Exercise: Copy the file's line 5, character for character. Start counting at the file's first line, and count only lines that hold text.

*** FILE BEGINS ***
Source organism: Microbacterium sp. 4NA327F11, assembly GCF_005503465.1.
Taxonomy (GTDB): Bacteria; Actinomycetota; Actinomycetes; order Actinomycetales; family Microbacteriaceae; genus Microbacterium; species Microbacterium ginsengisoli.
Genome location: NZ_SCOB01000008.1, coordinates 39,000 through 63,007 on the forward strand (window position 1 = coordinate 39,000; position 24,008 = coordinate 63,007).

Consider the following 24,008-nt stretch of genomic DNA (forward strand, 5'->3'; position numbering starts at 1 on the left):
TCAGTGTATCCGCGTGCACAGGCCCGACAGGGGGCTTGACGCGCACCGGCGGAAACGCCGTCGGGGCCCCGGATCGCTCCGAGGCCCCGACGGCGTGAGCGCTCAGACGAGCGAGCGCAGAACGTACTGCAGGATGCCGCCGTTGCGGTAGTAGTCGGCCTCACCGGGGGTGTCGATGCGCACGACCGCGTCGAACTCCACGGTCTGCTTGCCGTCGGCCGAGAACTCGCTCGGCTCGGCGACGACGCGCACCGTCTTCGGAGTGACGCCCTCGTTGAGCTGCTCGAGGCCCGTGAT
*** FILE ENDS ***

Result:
TCAGTGTATCCGCGTGCACAGGCCCGACAGGGGGCTTGACGCGCACCGGCGGAAACGCCGTCGGGGCCCCGGATCGCTCCGAGGCCCCGACGGCGTGAGCGCTCAGACGAGCGAGCGCAGAACGTACTGCAGGATGCCGCCGTTGCGGTAGTAGTCGGCCTCACCGGGGGTGTCGATGCGCACGACCGCGTCGAACTCCACGGTCTGCTTGCCGTCGGCCGAGAACTCGCTCGGCTCGGCGACGACGCGCACCGTCTTCGGAGTGACGCCCTCGTTGAGCTGCTCGAGGCCCGTGAT